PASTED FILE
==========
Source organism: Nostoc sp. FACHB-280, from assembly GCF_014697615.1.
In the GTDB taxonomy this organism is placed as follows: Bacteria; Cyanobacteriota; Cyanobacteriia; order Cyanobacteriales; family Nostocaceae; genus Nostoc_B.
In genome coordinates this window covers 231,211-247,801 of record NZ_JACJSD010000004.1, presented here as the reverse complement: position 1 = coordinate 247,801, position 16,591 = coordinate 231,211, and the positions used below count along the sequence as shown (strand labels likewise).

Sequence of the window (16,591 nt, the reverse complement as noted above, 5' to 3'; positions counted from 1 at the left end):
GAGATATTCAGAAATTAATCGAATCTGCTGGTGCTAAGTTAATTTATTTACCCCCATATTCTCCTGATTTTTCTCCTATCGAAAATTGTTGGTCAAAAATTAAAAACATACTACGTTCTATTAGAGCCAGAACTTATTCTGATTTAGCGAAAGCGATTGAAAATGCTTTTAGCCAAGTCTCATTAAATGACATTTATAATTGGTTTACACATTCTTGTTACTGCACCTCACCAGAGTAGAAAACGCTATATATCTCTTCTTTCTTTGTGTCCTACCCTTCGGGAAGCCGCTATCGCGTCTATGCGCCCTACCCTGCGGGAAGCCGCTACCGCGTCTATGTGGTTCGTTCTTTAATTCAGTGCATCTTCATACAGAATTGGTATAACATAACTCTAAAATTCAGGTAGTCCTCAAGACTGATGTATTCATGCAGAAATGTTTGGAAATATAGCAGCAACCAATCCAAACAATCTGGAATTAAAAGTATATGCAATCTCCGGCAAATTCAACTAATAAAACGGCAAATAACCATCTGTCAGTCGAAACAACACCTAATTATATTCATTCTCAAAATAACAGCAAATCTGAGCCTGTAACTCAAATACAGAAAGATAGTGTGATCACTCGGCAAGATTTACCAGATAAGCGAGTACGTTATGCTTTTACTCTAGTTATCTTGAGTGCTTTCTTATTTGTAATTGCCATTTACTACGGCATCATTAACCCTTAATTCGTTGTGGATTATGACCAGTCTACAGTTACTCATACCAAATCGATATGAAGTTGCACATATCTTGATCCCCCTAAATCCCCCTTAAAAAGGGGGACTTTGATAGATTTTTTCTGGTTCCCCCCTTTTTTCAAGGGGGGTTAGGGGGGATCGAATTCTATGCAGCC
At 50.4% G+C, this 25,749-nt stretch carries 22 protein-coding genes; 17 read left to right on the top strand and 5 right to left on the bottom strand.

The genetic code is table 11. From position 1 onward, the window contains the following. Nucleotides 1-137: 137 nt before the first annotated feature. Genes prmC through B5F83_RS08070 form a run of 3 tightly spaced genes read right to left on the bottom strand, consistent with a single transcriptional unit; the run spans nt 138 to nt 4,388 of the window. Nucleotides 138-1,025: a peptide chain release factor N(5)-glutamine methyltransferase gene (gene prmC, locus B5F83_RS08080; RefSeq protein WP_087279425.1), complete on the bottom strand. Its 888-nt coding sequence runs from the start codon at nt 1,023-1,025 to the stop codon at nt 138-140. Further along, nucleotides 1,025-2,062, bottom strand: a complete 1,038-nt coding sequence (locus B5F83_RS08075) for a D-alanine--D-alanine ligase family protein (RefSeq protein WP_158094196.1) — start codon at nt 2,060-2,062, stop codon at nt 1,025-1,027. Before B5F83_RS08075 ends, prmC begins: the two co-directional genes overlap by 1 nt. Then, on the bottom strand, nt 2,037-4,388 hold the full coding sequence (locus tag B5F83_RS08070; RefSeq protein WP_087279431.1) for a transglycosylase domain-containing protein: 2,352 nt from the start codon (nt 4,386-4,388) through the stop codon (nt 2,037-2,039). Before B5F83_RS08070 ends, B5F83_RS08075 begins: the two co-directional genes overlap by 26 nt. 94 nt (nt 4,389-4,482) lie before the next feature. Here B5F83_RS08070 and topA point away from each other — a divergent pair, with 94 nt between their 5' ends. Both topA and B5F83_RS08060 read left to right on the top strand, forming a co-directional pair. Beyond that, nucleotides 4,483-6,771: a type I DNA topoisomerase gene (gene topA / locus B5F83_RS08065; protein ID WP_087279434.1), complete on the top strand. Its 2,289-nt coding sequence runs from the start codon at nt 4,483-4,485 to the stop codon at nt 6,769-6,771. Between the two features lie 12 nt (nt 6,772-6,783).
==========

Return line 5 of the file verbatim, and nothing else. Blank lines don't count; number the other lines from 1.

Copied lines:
GAGATATTCAGAAATTAATCGAATCTGCTGGTGCTAAGTTAATTTATTTACCCCCATATTCTCCTGATTTTTCTCCTATCGAAAATTGTTGGTCAAAAATTAAAAACATACTACGTTCTATTAGAGCCAGAACTTATTCTGATTTAGCGAAAGCGATTGAAAATGCTTTTAGCCAAGTCTCATTAAATGACATTTATAATTGGTTTACACATTCTTGTTACTGCACCTCACCAGAGTAGAAAACGCTATATATCTCTTCTTTCTTTGTGTCCTACCCTTCGGGAAGCCGCTATCGCGTCTATGCGCCCTACCCTGCGGGAAGCCGCTACCGCGTCTATGTGGTTCGTTCTTTAATTCAGTGCATCTTCATACAGAATTGGTATAACATAACTCTAAAATTCAGGTAGTCCTCAAGACTGATGTATTCATGCAGAAATGTTTGGAAATATAGCAGCAACCAATCCAAACAATCTGGAATTAAAAGTATATGCAATCTCCGGCAAATTCAACTAATAAAACGGCAAATAACCATCTGTCAGTCGAAACAACACCTAATTATATTCATTCTCAAAATAACAGCAAATCTGAGCCTGTAACTCAAATACAGAAAGATAGTGTGATCACTCGGCAAGATTTACCAGATAAGCGAGTACGTTATGCTTTTACTCTAGTTATCTTGAGTGCTTTCTTATTTGTAATTGCCATTTACTACGGCATCATTAACCCTTAATTCGTTGTGGATTATGACCAGTCTACAGTTACTCATACCAAATCGATATGAAGTTGCACATATCTTGATCCCCCTAAATCCCCCTTAAAAAGGGGGACTTTGATAGATTTTTTCTGGTTCCCCCCTTTTTTCAAGGGGGGTTAGGGGGGATCGAATTCTATGCAGCC